How do you get ransomware?

Ransomware is most commonly distributed by email, social network messages and infected websites.

Email

Most ransomware is distributed by the popular malware infection technique known as “phishing”, in which you receive an email that is designed to look like it comes from someone you know or should trust. The goal is to get you to open an attachment or click on a web link in the email, which then downloads malware like ransomware to your system. Criminals will study your social networks and other public information to learn details about you to make their phishing emails more believable, e.g., by discovering where you went to school and crafting a message that looks like it comes from your alumni association.

Social networks

One of the many new techniques that ransomware gangsters are using to distribute their malicious wares includes the use of social network and instant messaging apps.

For example, criminals may send you a Facebook Messenger post that includes a graphics attachment with the commonly-used .SVG file name extension. SVG files look legitimate to the Messenger app and your browser’s white-list filtering, and so execute automatically when viewed in a standard web browser. Once opened, the file executes and redirects the reader to a website which invites the user to install a browser extension so that they can view a (fake) YouTube video. Installing this extension opens the door for a ransomware infection.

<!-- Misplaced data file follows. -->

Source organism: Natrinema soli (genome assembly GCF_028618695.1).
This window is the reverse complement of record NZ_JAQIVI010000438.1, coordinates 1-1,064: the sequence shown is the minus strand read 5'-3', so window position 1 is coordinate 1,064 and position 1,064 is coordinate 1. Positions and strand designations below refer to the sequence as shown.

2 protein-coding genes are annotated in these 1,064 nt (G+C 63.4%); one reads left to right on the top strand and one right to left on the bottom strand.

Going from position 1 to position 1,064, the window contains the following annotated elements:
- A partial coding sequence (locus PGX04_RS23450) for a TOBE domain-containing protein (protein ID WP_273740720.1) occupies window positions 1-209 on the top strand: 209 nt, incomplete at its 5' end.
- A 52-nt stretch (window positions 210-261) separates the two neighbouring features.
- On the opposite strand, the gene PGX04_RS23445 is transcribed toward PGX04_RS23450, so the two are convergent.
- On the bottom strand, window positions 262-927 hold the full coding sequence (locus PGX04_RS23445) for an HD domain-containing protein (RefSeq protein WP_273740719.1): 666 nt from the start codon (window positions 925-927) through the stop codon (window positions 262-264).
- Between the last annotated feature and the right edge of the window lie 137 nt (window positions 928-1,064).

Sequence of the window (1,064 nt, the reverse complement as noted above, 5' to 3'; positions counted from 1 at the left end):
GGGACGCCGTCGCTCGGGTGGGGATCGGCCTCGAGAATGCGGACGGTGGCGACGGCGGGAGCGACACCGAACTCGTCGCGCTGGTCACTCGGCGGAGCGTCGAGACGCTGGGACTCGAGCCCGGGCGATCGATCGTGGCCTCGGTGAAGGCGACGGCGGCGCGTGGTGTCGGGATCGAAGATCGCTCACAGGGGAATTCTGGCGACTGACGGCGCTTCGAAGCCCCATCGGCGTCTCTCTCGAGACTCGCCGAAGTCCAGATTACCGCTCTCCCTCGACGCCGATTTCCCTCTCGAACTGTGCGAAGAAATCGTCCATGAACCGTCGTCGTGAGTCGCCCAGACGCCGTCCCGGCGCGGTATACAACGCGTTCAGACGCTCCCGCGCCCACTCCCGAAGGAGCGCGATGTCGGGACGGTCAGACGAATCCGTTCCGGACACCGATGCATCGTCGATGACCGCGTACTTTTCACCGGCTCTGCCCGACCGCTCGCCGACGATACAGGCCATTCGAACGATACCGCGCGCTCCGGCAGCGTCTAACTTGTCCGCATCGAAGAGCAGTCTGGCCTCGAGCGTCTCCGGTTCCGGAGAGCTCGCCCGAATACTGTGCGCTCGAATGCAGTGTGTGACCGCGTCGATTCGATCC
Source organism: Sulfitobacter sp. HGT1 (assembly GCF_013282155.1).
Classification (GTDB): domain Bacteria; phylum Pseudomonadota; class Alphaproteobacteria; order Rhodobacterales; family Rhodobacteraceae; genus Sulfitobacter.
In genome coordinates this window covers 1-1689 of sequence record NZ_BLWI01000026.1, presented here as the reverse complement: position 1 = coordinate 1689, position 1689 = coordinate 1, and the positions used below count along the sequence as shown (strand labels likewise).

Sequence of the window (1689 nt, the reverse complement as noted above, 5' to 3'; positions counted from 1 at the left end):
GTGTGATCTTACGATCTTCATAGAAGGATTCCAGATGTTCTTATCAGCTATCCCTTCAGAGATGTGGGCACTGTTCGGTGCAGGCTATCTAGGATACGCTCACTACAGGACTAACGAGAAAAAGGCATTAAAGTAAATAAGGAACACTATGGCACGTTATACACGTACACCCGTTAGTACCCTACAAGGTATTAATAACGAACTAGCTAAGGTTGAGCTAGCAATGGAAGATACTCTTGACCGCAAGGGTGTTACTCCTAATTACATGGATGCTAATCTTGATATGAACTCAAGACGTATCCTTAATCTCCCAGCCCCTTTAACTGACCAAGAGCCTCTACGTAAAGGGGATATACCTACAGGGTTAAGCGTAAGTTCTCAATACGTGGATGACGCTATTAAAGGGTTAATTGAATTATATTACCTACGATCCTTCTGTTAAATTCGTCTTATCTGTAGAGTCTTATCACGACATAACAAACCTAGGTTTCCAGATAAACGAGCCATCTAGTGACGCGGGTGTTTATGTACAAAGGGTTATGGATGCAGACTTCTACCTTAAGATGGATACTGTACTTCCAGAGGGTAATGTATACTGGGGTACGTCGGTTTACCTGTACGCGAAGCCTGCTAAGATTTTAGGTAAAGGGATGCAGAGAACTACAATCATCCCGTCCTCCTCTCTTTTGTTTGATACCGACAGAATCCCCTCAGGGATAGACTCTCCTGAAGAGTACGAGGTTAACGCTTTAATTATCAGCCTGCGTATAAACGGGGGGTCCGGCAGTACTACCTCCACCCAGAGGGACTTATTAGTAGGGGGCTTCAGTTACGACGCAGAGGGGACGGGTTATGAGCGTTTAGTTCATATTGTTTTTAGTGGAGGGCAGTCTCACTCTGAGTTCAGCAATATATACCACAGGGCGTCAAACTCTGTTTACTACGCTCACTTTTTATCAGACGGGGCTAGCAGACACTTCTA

What does it mean for you? Be wary of installing software or browser extensions in response to social media posts and instant messages.

Social networks

One of the many new techniques that ransomware gangsters are using to distribute their malicious wares includes the use of social network and instant messaging apps.

For example, criminals may send you a Facebook Messenger post that includes a graphics attachment with the commonly-used .SVG file name extension. SVG files look legitimate to the Messenger app and your browser’s white-list filtering, and so execute automatically when viewed in a standard web browser. Once opened, the file executes and redirects the reader to a website which invites the user to install a browser extension so that they can view a (fake) YouTube video. Installing this extension opens the door for a ransomware infection.

What does it mean for you? Be wary of installing software or browser extensions in response to social media posts and instant messages.

Leave a Reply

Your email address will not be published. Required fields are marked *